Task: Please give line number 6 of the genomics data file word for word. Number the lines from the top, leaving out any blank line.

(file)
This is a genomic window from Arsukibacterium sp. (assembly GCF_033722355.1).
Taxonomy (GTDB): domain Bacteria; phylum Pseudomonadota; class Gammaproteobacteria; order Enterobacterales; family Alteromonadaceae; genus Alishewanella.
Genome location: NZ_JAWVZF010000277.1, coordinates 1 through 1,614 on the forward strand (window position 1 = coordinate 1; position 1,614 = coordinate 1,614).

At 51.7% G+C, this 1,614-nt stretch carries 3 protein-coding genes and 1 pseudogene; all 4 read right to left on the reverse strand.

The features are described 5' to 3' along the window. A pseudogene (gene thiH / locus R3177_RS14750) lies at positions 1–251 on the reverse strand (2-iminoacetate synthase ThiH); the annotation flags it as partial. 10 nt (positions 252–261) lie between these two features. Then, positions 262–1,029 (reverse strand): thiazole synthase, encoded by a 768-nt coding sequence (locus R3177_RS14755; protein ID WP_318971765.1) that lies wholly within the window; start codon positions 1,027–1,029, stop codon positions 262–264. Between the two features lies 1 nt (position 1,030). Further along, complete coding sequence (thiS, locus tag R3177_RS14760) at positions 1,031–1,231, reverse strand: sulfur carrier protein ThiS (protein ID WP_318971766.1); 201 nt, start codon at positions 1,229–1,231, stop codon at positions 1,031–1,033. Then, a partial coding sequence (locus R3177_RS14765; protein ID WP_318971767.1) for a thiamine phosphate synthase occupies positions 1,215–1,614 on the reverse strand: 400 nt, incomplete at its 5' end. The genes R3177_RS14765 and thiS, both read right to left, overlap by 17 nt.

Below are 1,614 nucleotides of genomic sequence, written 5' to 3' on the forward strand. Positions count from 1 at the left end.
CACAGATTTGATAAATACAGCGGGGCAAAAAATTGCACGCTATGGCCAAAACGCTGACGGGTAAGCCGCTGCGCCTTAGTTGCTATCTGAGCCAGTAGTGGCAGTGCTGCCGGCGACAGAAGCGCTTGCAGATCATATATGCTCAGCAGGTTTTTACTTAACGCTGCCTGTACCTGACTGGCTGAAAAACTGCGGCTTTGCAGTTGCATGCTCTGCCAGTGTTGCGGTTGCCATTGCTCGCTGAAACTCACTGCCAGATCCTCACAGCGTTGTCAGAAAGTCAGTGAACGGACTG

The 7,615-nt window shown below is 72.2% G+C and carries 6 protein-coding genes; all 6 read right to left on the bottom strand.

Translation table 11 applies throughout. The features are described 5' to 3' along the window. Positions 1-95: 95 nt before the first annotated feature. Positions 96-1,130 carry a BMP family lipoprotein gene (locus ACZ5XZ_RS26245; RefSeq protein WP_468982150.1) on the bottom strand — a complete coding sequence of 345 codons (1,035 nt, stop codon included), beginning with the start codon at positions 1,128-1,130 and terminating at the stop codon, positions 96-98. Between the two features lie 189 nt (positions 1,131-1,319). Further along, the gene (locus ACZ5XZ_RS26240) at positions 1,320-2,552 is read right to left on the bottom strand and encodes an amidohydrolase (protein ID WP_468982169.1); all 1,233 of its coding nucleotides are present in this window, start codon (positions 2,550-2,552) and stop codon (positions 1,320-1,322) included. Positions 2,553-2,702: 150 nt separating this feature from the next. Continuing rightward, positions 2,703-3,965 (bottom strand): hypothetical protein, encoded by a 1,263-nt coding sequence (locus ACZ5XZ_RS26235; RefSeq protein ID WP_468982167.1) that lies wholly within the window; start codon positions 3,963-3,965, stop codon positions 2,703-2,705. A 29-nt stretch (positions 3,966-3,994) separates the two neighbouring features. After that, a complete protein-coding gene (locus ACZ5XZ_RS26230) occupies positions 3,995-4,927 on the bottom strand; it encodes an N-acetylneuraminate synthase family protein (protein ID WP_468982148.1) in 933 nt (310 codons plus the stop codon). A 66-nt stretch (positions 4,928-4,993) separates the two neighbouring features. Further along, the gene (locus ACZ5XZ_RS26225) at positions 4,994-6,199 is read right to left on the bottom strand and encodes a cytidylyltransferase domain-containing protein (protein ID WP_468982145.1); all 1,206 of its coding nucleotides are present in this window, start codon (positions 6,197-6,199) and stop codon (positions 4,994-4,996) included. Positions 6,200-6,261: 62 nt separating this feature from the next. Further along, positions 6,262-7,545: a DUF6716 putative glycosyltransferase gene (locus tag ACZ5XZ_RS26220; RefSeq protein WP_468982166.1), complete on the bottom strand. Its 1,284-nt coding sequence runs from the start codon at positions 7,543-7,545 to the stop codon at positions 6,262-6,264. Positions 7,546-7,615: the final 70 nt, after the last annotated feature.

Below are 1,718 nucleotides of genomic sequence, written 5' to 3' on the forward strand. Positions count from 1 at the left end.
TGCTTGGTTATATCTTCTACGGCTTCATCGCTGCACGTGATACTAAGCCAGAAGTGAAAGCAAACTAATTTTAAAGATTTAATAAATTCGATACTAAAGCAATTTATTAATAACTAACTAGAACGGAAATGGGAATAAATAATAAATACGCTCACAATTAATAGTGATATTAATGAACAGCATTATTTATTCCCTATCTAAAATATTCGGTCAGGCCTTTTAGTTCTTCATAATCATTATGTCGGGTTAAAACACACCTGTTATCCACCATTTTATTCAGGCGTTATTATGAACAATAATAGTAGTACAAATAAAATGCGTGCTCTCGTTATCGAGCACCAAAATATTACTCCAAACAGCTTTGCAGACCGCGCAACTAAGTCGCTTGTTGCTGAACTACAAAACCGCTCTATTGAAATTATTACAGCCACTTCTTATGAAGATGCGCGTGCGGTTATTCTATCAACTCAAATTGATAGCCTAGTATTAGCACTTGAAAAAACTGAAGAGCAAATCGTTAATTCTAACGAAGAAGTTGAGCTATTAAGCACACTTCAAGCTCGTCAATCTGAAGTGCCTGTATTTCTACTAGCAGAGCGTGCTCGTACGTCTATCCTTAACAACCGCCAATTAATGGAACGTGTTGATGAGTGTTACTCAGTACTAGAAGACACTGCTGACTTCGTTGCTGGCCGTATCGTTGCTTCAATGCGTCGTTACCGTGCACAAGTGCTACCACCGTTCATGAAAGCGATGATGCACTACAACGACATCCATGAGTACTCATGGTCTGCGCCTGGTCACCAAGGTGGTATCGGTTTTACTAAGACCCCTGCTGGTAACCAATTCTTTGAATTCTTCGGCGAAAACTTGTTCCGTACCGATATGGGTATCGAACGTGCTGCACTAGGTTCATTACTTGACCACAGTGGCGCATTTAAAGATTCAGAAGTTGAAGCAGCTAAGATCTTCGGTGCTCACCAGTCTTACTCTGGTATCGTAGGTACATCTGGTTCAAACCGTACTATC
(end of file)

Below are 1,614 nucleotides of genomic sequence, written 5' to 3' on the forward strand. Positions count from 1 at the left end.